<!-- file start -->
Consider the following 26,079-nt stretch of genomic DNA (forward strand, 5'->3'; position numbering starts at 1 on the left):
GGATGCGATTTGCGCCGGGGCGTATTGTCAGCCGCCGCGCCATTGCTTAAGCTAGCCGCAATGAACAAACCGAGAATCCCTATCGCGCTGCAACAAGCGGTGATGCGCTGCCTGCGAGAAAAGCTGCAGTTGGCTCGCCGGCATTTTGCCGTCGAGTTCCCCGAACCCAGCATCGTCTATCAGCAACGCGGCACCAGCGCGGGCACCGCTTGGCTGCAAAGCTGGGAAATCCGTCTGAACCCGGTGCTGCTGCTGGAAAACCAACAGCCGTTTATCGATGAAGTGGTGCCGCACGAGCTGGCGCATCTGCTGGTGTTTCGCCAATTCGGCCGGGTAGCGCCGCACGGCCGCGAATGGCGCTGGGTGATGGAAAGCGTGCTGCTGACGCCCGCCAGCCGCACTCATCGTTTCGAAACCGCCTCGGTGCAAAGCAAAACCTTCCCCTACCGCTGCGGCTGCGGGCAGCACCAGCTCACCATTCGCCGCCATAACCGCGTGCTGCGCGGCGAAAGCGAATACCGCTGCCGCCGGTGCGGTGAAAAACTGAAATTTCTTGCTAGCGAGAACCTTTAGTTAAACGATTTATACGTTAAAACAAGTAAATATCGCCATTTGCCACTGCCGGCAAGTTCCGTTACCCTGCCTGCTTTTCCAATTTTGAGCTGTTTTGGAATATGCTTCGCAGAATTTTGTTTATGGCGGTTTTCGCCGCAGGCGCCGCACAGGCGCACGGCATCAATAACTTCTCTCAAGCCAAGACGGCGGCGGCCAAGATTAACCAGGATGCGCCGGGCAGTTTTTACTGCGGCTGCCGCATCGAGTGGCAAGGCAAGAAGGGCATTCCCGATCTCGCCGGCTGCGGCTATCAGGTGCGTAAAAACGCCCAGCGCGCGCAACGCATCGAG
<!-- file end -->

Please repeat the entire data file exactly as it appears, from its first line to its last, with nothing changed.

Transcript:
Consider the following 26,079-nt stretch of genomic DNA (forward strand, 5'->3'; position numbering starts at 1 on the left):
GGATGCGATTTGCGCCGGGGCGTATTGTCAGCCGCCGCGCCATTGCTTAAGCTAGCCGCAATGAACAAACCGAGAATCCCTATCGCGCTGCAACAAGCGGTGATGCGCTGCCTGCGAGAAAAGCTGCAGTTGGCTCGCCGGCATTTTGCCGTCGAGTTCCCCGAACCCAGCATCGTCTATCAGCAACGCGGCACCAGCGCGGGCACCGCTTGGCTGCAAAGCTGGGAAATCCGTCTGAACCCGGTGCTGCTGCTGGAAAACCAACAGCCGTTTATCGATGAAGTGGTGCCGCACGAGCTGGCGCATCTGCTGGTGTTTCGCCAATTCGGCCGGGTAGCGCCGCACGGCCGCGAATGGCGCTGGGTGATGGAAAGCGTGCTGCTGACGCCCGCCAGCCGCACTCATCGTTTCGAAACCGCCTCGGTGCAAAGCAAAACCTTCCCCTACCGCTGCGGCTGCGGGCAGCACCAGCTCACCATTCGCCGCCATAACCGCGTGCTGCGCGGCGAAAGCGAATACCGCTGCCGCCGGTGCGGTGAAAAACTGAAATTTCTTGCTAGCGAGAACCTTTAGTTAAACGATTTATACGTTAAAACAAGTAAATATCGCCATTTGCCACTGCCGGCAAGTTCCGTTACCCTGCCTGCTTTTCCAATTTTGAGCTGTTTTGGAATATGCTTCGCAGAATTTTGTTTATGGCGGTTTTCGCCGCAGGCGCCGCACAGGCGCACGGCATCAATAACTTCTCTCAAGCCAAGACGGCGGCGGCCAAGATTAACCAGGATGCGCCGGGCAGTTTTTACTGCGGCTGCCGCATCGAGTGGCAAGGCAAGAAGGGCATTCCCGATCTCGCCGGCTGCGGCTATCAGGTGCGTAAAAACGCCCAGCGCGCGCAACGCATCGAG